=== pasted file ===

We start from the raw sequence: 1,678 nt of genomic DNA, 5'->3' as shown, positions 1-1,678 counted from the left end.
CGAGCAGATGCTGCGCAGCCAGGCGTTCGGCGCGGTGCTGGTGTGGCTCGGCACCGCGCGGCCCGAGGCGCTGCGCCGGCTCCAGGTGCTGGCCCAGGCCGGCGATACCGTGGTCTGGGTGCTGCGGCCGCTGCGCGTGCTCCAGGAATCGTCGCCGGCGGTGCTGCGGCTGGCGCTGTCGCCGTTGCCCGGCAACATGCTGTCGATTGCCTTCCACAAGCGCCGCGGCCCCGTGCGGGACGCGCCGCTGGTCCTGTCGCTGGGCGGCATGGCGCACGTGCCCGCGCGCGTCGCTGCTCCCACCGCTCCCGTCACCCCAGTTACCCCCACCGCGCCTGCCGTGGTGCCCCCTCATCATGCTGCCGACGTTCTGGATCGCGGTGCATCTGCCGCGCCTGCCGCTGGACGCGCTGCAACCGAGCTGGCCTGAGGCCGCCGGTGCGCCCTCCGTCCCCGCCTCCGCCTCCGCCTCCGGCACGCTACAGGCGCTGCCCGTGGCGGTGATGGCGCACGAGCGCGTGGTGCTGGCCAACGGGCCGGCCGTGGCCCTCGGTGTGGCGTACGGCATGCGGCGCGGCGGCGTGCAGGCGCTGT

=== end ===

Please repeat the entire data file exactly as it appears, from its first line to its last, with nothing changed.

We start from the raw sequence: 1,678 nt of genomic DNA, 5'->3' as shown, positions 1-1,678 counted from the left end.
CGAGCAGATGCTGCGCAGCCAGGCGTTCGGCGCGGTGCTGGTGTGGCTCGGCACCGCGCGGCCCGAGGCGCTGCGCCGGCTCCAGGTGCTGGCCCAGGCCGGCGATACCGTGGTCTGGGTGCTGCGGCCGCTGCGCGTGCTCCAGGAATCGTCGCCGGCGGTGCTGCGGCTGGCGCTGTCGCCGTTGCCCGGCAACATGCTGTCGATTGCCTTCCACAAGCGCCGCGGCCCCGTGCGGGACGCGCCGCTGGTCCTGTCGCTGGGCGGCATGGCGCACGTGCCCGCGCGCGTCGCTGCTCCCACCGCTCCCGTCACCCCAGTTACCCCCACCGCGCCTGCCGTGGTGCCCCCTCATCATGCTGCCGACGTTCTGGATCGCGGTGCATCTGCCGCGCCTGCCGCTGGACGCGCTGCAACCGAGCTGGCCTGAGGCCGCCGGTGCGCCCTCCGTCCCCGCCTCCGCCTCCGCCTCCGGCACGCTACAGGCGCTGCCCGTGGCGGTGATGGCGCACGAGCGCGTGGTGCTGGCCAACGGGCCGGCCGTGGCCCTCGGTGTGGCGTACGGCATGCGGCGCGGCGGCGTGCAGGCGCTGT